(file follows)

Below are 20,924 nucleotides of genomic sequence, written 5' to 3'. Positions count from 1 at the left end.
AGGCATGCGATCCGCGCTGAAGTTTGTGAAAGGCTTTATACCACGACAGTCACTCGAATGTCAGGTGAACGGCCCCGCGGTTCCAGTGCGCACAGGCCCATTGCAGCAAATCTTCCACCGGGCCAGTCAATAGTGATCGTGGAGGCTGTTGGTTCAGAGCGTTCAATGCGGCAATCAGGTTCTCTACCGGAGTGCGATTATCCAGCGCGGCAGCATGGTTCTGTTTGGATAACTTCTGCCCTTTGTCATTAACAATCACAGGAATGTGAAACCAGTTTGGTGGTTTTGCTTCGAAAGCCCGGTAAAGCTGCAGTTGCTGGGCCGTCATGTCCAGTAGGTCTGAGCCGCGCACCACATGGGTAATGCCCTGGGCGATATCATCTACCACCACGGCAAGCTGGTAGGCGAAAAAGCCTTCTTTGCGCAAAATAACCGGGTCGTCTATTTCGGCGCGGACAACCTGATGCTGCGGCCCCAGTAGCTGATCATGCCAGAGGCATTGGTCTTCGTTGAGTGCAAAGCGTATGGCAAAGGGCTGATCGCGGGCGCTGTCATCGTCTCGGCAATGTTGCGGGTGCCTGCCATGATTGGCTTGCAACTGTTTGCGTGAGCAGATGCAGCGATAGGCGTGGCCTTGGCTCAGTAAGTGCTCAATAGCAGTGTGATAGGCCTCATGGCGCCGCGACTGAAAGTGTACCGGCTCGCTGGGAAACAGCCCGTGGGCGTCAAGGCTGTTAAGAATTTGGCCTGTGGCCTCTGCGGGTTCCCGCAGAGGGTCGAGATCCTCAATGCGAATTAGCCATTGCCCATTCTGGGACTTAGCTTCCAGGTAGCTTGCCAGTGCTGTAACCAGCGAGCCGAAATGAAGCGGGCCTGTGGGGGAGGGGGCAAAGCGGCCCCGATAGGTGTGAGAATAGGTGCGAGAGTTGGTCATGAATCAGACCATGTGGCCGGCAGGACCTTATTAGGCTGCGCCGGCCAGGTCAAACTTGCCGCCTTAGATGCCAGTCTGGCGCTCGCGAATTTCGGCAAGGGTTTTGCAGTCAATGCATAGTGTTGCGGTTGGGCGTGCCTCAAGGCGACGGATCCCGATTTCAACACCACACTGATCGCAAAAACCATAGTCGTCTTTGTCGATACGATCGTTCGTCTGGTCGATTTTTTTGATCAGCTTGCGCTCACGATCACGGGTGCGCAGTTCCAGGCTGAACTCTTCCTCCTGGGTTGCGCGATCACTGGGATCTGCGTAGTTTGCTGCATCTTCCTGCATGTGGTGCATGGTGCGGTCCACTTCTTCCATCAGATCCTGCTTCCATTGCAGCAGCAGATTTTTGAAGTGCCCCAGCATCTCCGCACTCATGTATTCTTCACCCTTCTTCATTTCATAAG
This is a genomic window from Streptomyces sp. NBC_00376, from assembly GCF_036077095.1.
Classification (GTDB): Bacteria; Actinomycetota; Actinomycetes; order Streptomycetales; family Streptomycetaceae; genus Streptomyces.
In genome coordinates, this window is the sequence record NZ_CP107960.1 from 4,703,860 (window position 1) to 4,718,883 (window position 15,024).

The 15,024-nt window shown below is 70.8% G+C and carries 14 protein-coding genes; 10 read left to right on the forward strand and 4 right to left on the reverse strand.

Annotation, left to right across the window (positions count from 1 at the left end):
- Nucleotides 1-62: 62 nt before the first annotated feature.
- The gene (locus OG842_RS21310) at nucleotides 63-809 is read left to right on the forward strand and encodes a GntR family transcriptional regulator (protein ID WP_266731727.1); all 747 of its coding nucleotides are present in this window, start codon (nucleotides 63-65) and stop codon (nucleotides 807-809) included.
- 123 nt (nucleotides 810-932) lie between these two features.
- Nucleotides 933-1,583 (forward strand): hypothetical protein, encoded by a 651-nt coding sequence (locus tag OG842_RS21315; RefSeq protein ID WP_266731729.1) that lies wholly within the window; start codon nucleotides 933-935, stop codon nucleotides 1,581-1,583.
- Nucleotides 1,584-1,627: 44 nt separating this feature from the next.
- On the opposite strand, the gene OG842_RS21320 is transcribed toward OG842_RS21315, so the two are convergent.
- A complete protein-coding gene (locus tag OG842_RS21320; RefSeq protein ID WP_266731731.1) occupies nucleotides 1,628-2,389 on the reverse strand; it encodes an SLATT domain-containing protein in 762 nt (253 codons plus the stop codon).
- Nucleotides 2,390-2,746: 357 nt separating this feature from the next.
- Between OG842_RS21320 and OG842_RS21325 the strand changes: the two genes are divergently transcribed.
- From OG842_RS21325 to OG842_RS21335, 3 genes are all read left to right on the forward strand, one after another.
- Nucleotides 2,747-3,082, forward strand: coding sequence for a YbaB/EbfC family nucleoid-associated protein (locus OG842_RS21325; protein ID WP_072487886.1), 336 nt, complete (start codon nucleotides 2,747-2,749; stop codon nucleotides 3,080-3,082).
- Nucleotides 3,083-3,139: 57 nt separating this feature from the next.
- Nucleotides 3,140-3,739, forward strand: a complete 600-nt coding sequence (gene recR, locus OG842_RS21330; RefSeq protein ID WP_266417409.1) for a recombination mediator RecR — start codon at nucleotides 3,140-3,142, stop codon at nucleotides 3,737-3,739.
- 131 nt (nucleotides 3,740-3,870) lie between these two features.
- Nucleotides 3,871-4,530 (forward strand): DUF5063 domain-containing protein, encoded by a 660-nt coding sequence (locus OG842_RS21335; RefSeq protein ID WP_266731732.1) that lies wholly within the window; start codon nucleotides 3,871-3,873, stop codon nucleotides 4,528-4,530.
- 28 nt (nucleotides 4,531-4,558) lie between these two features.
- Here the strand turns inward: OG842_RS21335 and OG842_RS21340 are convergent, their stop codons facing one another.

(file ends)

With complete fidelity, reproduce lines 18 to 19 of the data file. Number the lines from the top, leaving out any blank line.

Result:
- Nucleotides 2,747-3,082, forward strand: coding sequence for a YbaB/EbfC family nucleoid-associated protein (locus OG842_RS21325; protein ID WP_072487886.1), 336 nt, complete (start codon nucleotides 2,747-2,749; stop codon nucleotides 3,080-3,082).
- Nucleotides 3,083-3,139: 57 nt separating this feature from the next.